Role of Biofilm in Microbial Infections


Increasing evidence suggests that the chronicity of persistent bacterial infections is due to bacterial biofilm formation, which contrasts with the planktonic bacteria found in acute infections [17]. It is more often that infectious biofilm form in a host that is in a compromised state due to immune deficiency, drug treatment, trauma, tissue damage (burns and surgery) or has an underlying physiological diseases such as cystic fibrosis or diabetes [30]. Cystic fibrosis is the most common lethal inherited disease in Caucasians. It is a monogenic, autosomal recessive multi-organ disease with a worldwide incidence of gene defects in the range of 1: 32000 to 1: 2000 live births. It is proved that biofilm play vital role in this syndrome and increases mortality of the patients considerably [18]. In this case, formation of immune complexes stimulates release of proteolytic enzymes that destroy adjacent tissues causing more damage than the invading P. aeruginosa [31]. Biofilm related infections are primarily caused by opportunistic pathogens, once, having access to a host, are able to evade the immune system by surrounding themselves in an exopolymer matrix or glycocalyx [32]. For example, Proteus mirabilis inhabits the environment and causes a number of infections including catheter related urinary tract through biofilm formation. Factors relevant to P. mirabilis biofilm formation include adhesion factors, proteins involved in LPS production, transporters, transcription factors, two component systems, and communication factors [33]. Scanning electron microscopy has revealed the rough, irregular nature of catheter surfaces, Latex-based catheters have particularly uneven surfaces facilitate attachment of P. mirabilis on catheters [32]. It is important to note that, the exopolysaccharides that cover biofilm bacteria have been found to be less immunogenic, thus hiding the proteins and lipopolysaccharides on bacteria surfaces.

In most of the studies conducted to date host-pathogen interactions concern bacteria in planktonic state, however, recent studies have begun to investigate immune response to biofilms. Their tolerance of host defences is dramatically increased [34]. This definition differs in one respect from most other biofilm definitions because it no longer requires that a biotic or abiotic surface is a hallmark. Antimicrobial factors such as lactoferrin and the human cationic host defense peptide LL-37 found at mucosal surfaces or in secondary granules of PMN, when used in vitro at very low concentrations, strongly inhibit formation of pseudomonas aeruginosa biofilm. However, bacteria are known to counter such host defense by secreting protease able to degrade both lactoferrin and LL-37 [35]. Recent research adds further aspects to this phenomenon because phagocytes do come in contact with the bacteria in biofilms and they can even penetrate biofilms. However, the bacteria in the biofilms are not killed [36].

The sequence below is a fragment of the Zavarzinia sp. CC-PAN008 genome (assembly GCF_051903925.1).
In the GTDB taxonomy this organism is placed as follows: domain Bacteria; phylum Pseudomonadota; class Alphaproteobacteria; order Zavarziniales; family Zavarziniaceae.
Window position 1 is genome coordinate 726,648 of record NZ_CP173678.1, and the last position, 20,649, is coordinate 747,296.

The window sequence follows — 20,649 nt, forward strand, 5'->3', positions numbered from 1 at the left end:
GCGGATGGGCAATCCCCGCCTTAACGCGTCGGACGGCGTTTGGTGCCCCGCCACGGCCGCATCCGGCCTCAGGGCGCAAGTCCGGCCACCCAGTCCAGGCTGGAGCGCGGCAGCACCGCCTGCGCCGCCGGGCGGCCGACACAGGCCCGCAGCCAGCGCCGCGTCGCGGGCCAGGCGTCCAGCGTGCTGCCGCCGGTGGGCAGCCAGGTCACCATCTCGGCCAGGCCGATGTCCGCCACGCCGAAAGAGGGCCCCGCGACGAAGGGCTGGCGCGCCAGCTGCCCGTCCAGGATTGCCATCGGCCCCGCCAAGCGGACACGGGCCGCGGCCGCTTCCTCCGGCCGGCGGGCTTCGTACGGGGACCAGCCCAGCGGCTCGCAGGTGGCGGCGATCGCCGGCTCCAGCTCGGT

Biofilm and Antibiotic Resistance


Tolerance to antimicrobial agents is common feature of microbial biofilm formation. Biofilm reduced susceptibility to antibiotics in quantified by a tolerance factor, TF, defined as: TF = (LRP × tB × CB/LRB × tP × CP).

Where CP and CB shows planktonic and biofilm dose concentration, respectively. tP and tB indicate planktonic and biofilm dose duration and LRp and LRB show the measured log reduction in planktonic and biofilm populations, respectively. TF compares the rate of killing in planktonic and biofilm states. TF = 10 means that biofilm killing is 10 times slower than in planktonic condition.

Biofilm are 1000-1500 times more resistant to antibiotics than planktonic state. Treatment of infections with biofilm forming bacteria is extremely difficult, requires higher doses or combination of antibiotics, and removal of foreign bodies when implicated in device related infections [37]. In biofilms, poor antibiotic penetration, nutrient limitation and slow growth, adaptive stress responses, and formation of persister cells are hypothesized to constitute a multi-layered defense. Recent report suggest that the biofilm matrix can act as a barrier to delay the diffusion of antibiotics into biofilms because antibiotics may either react chemically with biofilm matrix components or attach to anionic polysaccharides [2]. It must to be noted that biofilm antibiotic tolerance should not be confused with antibiotic resistance because, although bacteria within a biofilm tend to survive antibiotic treatment, they become susceptible to the treatment when the biofilm is disrupted [38]. In study conducted by my research group on 85 isolates of K. pneumoniae from four hospitals in Kerman, Iran. The antibiotic susceptibility under biofilm and planktonic growths was compared by microdilution method. A considerable increase in MIC to piperacillin/tazobactam, tetracycline and cefotaxime occurred for the cells taken from 24 h biofilm but all were sensitive to colistin and tigecycline [39]. Rodriguez-Baño, et al. [40] showed that biofilm-forming A. baumannii isolates were more susceptible to imipenem and ciprofloxacin than non-biofilm-forming counterparts, which suggests that the survival of these isolates in the hospital environment was less dependent on antibiotic resistance than on biofilm formation. In a study carried out on biofilm production and antibiotic resistance in Proteus spp. out of 88 patients infected by Proteus, 81 isolates were identified as P. mirabilis and 7 identified as P. vulgaris. 17% [n = 15] of the isolates exhibited strong biofilm and showed high resistance to ceftriaxone, chloramphenicol, ciprofloxacin, tetracycline and trimethoprim- sulfamethoxazole [41]. Furthermore, recent study by my research group [42] on effect of nano-silver, nano-copper, deconex and benzalkonium chloride on biofilm formation and expression of transcription regulatory quorum sensing gene (rh1R) in drug-resistance P. aeruginosa burn isolates showed that Ag NPs exerted highest antibiofilm activity, follow by deconex and benzalkonium chloride and Benzalkonium chloride, Ag NPs and deconex increased the expression of rhlR gene 64, 2 and 7 folds, respectively. Results suggested that, there is direct relationship between decrease in antibiofilm activity and increase in expression of the rhlR gene in the presence of benzalkonium chloride [42].